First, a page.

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MATTHEW OF WESTMINSTER The flowers of history, especially such as relate to the affairs of Britain. Vol. I. B.C. 4004 to A.D. 1066.

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MATTHEW OF WESTMINSTER
The flowers of history, especially such as relate to the affairs of Britain. Vol. I. B.C. 4004 to A.D. 1066.
page 410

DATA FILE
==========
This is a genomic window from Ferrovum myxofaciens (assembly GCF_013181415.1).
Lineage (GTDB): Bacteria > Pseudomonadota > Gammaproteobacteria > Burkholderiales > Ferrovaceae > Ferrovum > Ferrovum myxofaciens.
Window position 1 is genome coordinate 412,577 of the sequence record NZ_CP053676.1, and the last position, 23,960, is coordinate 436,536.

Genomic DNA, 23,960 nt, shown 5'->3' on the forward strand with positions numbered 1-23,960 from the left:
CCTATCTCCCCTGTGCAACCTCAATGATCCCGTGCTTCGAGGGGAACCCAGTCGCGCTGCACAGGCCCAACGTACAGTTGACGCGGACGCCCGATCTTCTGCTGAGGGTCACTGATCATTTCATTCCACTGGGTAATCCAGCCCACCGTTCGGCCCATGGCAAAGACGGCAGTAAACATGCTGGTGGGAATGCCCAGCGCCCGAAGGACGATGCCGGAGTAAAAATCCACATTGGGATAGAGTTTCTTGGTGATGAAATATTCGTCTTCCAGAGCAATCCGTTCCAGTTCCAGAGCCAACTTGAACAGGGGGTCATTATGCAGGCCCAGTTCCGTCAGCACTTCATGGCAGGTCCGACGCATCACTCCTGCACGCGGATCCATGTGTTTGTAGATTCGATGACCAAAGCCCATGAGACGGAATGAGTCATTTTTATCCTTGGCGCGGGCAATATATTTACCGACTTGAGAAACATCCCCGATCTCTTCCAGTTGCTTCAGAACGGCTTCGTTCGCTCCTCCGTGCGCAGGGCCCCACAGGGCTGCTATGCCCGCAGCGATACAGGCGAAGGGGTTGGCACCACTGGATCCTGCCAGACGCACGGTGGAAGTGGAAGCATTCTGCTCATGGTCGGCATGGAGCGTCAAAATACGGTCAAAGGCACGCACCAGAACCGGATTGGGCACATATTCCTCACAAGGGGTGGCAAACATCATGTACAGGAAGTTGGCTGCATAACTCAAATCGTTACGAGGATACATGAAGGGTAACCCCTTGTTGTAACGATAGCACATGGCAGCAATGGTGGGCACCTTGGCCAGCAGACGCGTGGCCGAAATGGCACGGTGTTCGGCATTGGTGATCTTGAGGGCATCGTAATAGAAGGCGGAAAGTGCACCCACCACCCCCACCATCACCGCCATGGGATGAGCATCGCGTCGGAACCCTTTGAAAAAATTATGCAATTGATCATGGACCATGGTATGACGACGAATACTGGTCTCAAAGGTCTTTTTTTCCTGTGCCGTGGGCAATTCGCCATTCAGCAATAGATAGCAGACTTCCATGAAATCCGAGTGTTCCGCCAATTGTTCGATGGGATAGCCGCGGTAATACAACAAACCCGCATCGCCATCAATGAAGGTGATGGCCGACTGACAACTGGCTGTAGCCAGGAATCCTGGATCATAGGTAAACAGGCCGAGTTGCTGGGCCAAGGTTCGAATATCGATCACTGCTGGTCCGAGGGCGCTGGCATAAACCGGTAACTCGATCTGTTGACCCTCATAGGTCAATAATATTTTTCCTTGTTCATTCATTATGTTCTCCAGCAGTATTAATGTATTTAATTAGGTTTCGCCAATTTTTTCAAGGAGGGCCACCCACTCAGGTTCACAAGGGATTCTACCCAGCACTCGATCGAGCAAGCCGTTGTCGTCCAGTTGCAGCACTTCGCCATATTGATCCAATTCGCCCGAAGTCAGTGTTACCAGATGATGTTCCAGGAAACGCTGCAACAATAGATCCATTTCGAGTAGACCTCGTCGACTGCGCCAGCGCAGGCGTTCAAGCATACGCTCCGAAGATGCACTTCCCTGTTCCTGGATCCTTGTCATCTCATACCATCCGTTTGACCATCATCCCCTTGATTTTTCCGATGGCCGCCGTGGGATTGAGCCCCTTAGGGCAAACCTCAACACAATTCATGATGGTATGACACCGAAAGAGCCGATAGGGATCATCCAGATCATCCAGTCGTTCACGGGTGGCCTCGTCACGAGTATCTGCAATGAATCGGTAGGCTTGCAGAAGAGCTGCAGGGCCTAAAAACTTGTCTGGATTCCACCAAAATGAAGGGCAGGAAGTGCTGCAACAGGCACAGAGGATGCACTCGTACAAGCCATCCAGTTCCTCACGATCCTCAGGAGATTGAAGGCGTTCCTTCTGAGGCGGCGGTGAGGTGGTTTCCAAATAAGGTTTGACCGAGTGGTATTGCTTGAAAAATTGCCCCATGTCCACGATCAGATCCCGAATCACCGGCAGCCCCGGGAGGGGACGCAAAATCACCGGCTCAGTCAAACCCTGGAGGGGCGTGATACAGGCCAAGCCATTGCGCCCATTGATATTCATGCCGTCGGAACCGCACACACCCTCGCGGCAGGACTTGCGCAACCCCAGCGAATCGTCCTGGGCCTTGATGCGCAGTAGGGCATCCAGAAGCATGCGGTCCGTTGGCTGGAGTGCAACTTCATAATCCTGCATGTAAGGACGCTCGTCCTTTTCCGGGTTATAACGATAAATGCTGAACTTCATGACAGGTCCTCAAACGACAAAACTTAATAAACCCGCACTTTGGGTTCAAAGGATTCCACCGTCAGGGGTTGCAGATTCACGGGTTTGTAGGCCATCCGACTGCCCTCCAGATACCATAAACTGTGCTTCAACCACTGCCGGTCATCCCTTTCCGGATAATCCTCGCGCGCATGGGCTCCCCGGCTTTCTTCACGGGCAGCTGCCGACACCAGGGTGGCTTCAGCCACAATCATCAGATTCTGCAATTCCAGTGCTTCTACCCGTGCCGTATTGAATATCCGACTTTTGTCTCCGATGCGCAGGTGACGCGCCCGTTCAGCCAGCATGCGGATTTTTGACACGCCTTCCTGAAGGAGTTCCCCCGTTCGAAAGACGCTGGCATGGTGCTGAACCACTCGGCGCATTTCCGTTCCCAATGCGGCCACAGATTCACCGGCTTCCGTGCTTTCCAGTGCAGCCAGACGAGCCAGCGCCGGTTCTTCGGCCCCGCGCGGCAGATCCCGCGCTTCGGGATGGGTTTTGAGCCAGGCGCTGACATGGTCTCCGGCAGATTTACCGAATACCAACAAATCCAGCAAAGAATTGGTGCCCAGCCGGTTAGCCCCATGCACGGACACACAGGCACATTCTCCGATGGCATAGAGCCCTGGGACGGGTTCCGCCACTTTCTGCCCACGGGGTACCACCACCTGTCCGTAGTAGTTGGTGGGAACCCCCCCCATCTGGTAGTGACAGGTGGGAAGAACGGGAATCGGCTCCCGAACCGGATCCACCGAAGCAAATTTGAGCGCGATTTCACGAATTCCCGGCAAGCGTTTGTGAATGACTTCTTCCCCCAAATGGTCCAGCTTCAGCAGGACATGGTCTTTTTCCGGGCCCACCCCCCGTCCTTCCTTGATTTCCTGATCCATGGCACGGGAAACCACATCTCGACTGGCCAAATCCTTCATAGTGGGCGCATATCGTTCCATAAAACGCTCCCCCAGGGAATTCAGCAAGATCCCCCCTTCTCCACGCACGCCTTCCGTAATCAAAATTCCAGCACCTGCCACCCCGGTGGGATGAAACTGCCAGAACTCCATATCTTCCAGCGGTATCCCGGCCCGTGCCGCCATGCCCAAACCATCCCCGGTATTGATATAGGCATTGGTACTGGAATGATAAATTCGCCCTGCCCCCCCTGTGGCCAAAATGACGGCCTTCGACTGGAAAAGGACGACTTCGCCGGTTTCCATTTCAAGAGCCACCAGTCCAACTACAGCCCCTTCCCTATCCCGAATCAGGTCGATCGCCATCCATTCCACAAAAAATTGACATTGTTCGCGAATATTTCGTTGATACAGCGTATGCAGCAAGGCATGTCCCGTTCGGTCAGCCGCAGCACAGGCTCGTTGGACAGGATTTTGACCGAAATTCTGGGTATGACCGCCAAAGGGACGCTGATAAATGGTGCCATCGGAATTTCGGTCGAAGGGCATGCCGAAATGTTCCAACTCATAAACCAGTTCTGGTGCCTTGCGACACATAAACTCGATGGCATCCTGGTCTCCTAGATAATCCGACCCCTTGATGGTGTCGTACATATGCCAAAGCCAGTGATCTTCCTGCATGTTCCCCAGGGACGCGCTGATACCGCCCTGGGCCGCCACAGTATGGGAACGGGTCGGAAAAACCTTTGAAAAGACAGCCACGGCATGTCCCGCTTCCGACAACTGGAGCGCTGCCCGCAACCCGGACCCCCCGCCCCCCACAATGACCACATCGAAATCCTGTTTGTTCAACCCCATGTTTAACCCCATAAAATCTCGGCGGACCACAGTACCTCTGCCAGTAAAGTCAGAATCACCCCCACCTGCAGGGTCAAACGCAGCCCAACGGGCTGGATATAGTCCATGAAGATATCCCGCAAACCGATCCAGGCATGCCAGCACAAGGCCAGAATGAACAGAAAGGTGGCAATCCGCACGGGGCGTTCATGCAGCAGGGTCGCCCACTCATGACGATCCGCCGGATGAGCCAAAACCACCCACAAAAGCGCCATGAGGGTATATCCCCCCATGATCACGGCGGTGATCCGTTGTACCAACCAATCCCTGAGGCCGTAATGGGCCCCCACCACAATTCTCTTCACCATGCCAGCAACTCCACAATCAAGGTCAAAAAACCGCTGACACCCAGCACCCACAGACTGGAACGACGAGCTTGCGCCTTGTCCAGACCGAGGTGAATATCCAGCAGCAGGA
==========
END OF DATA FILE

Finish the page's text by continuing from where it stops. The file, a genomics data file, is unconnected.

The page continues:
A.D. 852· STOET ΟΓ A CERTAIN WICE3SD WOMAN. 401 bind the stone round with three most powerful chains of iron, and employ fifty clérical singers of psalms to chaunt, and as many priests to celebrate masses for three days, and by these means to check the ferocious attacks of my adversaries. And if I lie in this way unmoved for three days, on the fourth day bury me in the ground." Accordingly, everything was done as she had commanded them. But, alack the day! neither prayers, nor tears, nor chains were of any avail. For though on the two first nights the choirs of psalm-singers were watching by the body, the demons came and broke open the door of the church, which was shut fast with a mighty bolt, and easily burst asunder the two outer chains ; but the middle one, which was the strongest, remained uninjured ; and on the third night there was, about cockcrow, a noise as of enemies marching up, and the whole monastery seemed to be moved from its foundations. Then one of the demons, who was more formidable in countenance than the rest, and more conspicuous for his stature, shook down the doors of the church with a violent assault, and dashed them to pieces. Clergy and laity were stupified, all their hair stood on end, and the singing of psalms ceased. And then the demon, with arrogant gestures, as it seemed, proceeded to the tomb, and calling gently on the name of the woman, commanded her to rise. And when she replied that she could not because of her chains, " You shall quickly," said he, " be released, to your own misfortune." And in a moment he burst the chain which had mocked the fierceness o f the other demons, as if it had been an hempen string. He also pitched aside the lid of the sepulchre, and in the sight of them all, dragged the woman out of the church, where before the doors was seen a horse neighing proudly, with iron hoofs, and nails projecting from him on all sides, and the wretched woman was thrown upon him, and so disappeared from the eyes of the bystanders. «But her horrible cries, imploring help, were heard for nearly four miles. Now this story which I have related will not be incredible, if the dialogue of the blessed Gregory be read, in which he relates that a man who had been buried in a church, was turned out of doors by demons. Moreover, among the French, Charles Martel, a man of illustrious courage, who compelled the Saracens who had invaded Gaul, to return to Spain, is related, when he had ended his course of this life, to have VOL. .1. 3 D


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